While Jeff Gundlach has been engaging in an odd subtweeting campaign on Twitter over the past week with an unnamed media outlet that is allegedly being used by a similarly unnamed Doubleline competitor to accuse Gundlach's fund of doing poorly and is suffering outflows, something the "bond king" has said is a "false narrative"...
... he has done everything in his power to publicize that DoubleLine is in no way in peril, or in need of funding. Just yesterday, in an interview with Bloomberg's Erik Shatzker, Gundlach said that he is content with the size of his fund, which he does not want growing too large, and may soon turn new money away:
“Gundlach is taking a similarly conservative approach to building his eight-year-old firm. While some competitors embrace the mantra “size matters,” he believes there’s a limit to how much DoubleLine can manage well and says the firm may stop marketing altogether once assets reach $150 billion, up from about $110 billion today.
‘I’ve actually been turning money away in our institutional business,’ Gundlach said. ‘I don’t want to manage $500 billion. I don’t really want to manage $200 billion.’... “I don’t want one $150 billion fund, I want 10 $15 billion funds. A diversified business,” Gundlach said in the interview. “We lose business because our fees are too high and I say, ‘Fine, that’s a way of regulating growth.’”
“Bill Gross once managed a single fund with $293 billion in assets, the Pimco Total Return Fund. By comparison, Gundlach, who co-founded DoubleLine in 2009, said he’s debated whether to close the $54 billion DoubleLine Total Return Bond Fund, the firm’s largest, to new money.”
The statement echoed what Gundlach said in a tweet from August 2: "DoubleLine Facts: All time high AUM, revenue, headcount. Returns good-to great across funds. CEO never berates employees. Boycott fake news!"
It now appears that the reason for the recent din over DoubleLine - or rather Total Return Bond Fund - AUM is that Gundlach was anticipating the latest Morningstar fund flow data, reported by Reuters, according to which investors pulled another $200 million from Jeffrey Gundlach's flagship Total Return Bond Fund in July, extending the outflow streak that began in November to nine consecutive months. So far this year, the fund has posted outflows of $3.6 billion, leaving it with $53.6 billion in AUM as of the end of July.
As Reuters writes, "the withdrawals are notable given that other bond funds are swimming in new cash from investors and at a time when the DoubleLine fund's performance has been strong.
Some $203 billion flowed into bond funds in the first half of 2017, and bond funds overall have not recorded a single week of outflows all year, according to the Investment Company Institute, a trade group.
The outflows are odd in the context of TRF's YTD outperformance: "DoubleLine Total Return Bond Fund's lower-cost institutional shares were up 3.2 percent this year through Tuesday, beating its benchmark, according to data from Thomson Reuters' Lipper research unit." Preempting the news, Gundlach in a tweet early Wednesday said that DoubleLine is a top-ranked fund company by net cash inflows this year through July.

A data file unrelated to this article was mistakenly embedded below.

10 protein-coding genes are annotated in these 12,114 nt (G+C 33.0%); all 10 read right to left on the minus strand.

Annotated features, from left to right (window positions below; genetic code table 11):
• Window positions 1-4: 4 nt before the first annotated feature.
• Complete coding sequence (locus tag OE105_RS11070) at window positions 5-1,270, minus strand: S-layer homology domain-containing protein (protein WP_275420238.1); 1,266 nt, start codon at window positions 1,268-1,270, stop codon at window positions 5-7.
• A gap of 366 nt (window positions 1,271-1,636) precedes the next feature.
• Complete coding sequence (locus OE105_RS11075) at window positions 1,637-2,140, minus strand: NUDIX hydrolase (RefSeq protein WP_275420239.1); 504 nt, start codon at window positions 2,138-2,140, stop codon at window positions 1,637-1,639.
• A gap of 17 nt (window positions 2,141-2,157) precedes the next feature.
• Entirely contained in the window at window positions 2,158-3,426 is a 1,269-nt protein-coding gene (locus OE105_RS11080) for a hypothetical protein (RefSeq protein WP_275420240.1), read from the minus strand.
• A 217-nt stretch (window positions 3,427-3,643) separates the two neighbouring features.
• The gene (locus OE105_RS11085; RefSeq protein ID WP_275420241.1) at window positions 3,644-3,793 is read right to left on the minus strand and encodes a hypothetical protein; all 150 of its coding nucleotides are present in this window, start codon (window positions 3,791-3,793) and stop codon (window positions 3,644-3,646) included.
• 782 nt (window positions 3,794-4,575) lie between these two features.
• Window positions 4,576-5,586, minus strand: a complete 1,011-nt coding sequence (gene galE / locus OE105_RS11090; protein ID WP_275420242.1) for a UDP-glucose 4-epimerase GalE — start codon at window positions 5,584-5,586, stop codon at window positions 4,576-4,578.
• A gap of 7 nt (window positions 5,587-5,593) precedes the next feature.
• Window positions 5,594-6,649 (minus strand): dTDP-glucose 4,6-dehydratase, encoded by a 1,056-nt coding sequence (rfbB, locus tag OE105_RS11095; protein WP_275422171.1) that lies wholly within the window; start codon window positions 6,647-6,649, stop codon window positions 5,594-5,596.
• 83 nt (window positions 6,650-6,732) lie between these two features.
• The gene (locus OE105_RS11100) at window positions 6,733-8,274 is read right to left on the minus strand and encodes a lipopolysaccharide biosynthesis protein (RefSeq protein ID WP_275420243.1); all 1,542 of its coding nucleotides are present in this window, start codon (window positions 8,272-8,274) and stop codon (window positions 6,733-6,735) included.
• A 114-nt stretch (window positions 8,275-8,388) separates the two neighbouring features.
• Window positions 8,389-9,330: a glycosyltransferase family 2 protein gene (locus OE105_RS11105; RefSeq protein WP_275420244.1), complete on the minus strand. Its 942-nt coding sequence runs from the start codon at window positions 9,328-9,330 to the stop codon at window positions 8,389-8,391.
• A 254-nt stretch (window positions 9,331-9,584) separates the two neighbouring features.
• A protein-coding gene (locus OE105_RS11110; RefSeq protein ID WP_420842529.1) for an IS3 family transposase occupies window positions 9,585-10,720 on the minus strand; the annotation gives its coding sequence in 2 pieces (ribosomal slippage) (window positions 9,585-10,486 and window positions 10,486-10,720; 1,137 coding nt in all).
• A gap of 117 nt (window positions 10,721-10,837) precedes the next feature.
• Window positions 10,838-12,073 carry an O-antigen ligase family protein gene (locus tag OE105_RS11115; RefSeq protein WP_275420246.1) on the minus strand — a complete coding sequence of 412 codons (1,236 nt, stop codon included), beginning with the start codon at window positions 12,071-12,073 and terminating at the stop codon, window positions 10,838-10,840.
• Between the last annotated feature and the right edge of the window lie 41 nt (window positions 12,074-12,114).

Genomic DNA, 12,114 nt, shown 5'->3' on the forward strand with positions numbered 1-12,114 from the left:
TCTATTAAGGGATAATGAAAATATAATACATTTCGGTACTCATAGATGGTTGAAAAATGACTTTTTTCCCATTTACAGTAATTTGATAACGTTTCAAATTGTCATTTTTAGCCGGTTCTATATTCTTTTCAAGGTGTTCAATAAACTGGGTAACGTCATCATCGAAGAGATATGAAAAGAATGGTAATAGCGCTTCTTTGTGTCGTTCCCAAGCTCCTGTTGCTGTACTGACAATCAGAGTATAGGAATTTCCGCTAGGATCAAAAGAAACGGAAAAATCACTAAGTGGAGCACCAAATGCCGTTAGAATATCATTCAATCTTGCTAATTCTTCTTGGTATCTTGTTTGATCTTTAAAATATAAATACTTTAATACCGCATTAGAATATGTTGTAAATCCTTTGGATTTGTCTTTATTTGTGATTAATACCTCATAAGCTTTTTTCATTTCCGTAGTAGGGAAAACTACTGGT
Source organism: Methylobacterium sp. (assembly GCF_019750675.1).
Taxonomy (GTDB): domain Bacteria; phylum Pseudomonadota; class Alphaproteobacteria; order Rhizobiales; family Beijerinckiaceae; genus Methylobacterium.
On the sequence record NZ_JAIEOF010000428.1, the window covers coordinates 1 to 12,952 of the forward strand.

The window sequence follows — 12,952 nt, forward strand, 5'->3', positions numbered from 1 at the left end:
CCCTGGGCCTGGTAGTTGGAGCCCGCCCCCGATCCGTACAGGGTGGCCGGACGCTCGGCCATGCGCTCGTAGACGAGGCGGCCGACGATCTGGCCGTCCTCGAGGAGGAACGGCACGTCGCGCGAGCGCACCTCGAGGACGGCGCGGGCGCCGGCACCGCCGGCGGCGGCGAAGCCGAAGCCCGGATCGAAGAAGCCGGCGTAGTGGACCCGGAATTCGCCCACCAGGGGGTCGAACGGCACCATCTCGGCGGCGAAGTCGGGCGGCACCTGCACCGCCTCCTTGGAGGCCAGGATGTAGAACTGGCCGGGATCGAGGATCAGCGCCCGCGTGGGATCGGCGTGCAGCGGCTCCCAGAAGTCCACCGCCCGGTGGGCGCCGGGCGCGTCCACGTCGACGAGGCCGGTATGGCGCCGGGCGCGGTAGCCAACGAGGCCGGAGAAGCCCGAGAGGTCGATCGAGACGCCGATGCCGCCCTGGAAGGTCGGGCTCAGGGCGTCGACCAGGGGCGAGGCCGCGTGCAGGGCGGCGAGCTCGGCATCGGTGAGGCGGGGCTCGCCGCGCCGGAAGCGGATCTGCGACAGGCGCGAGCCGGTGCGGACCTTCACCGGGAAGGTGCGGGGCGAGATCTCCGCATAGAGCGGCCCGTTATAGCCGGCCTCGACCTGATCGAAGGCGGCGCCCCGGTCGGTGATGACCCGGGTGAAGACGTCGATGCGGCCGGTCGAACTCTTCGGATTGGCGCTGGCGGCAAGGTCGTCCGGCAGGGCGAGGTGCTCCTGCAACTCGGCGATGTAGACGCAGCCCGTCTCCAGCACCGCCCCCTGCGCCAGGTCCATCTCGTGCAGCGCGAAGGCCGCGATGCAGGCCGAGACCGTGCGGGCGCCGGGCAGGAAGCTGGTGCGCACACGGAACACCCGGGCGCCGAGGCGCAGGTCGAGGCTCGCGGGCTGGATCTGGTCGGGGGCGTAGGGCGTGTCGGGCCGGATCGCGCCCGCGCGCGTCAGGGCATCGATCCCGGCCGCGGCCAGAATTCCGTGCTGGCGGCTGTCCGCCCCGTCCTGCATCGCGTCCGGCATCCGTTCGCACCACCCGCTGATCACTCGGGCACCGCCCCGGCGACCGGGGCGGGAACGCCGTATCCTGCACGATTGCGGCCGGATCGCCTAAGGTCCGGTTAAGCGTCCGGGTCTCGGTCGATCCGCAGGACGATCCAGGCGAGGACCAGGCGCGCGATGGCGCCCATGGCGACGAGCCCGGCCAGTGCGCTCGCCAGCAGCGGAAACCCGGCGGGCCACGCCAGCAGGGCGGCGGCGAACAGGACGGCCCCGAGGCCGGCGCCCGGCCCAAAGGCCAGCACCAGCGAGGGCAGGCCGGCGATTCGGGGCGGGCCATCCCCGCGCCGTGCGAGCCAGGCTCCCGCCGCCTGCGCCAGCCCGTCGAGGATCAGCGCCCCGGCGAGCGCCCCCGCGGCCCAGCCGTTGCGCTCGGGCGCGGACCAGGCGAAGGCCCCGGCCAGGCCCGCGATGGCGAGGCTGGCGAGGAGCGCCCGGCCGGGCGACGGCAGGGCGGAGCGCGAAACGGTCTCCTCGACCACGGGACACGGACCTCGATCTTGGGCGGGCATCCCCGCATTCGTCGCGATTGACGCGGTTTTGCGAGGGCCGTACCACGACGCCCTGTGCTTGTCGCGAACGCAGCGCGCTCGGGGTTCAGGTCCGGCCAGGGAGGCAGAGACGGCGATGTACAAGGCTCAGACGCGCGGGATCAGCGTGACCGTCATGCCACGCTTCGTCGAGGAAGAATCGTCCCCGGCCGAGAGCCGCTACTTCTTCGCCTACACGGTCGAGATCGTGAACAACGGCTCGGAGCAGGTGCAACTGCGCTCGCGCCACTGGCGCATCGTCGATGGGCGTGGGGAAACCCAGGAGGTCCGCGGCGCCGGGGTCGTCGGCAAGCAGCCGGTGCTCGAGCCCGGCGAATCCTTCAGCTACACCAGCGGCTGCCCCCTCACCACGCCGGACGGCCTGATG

YTD thru July, DoubleLine ranks 19th out of 747 Fund Families in terms of Net Cash Inflows. Looks to me DBL Funds are growing significantly.— Jeffrey Gundlach (@TruthGundlach) August 9, 2017
Sure enough, while TRF is seeing outflows, the broader DoubleLine continues to take in cash: overall, the firm pulled $253 million into its mutual funds and ETFs during July and $2.5 billion this year, ranking 24th of 405 fund families, according to Morningstar data. A recent interview with Reuters may explain this discrepancy: Gundlach said DoubleLine was "trying to focus on our strategy: growing our other funds." He was referring to the SPDR DoubleLine Total Return Tactical ETF, DoubleLine Core Fixed Income Fund, DoubleLine Shiller Enhanced CAPE, DoubleLine Low Duration Bond Fund, DoubleLine Infrastructure Income Fund and DoubleLine Flexible Income Fund. Those six funds have attracted $5.8 billion this year, according to Morningstar.
"We are marketing our other funds and not DBLTX," Gundlach said. "We are accomplishing exactly what we planned."
Perhaps Gundlach is one of the few managers who actually means it when he says he does not want his fund to end up being too big: he has said repeatedly that he did not want to grow DoubleLine into a monstrous firm. He told Reuters in 2014, when DoubleLine crossed $60 billion in assets under management, that "most people think the definition of success is more. It's gotta be more all the time. There's a quality-of-life aspect and a way of maximizing the probability of success." He repeated the same again this week to Bloomberg.
It remains to be seen if there is anything more structural within DoubleLine to explain the outflows, or the explanation for Gundlach's recent odd tweeting behavior.
In other news, Gundlach sounded a bearish tone and told Reuters, Bloomberg and CNBC that he expects volatility to spike, his "highest conviction trade", and gold prices to rise. He also said on Tuesday said he initiated an options trade designed to profit if market volatility ramped up. His timing may have been good: both the VIX and gold have been rising in recent days, although it is unclear if the trend will continue, considering the S&P closed unchanged despite the growing sound of war drums.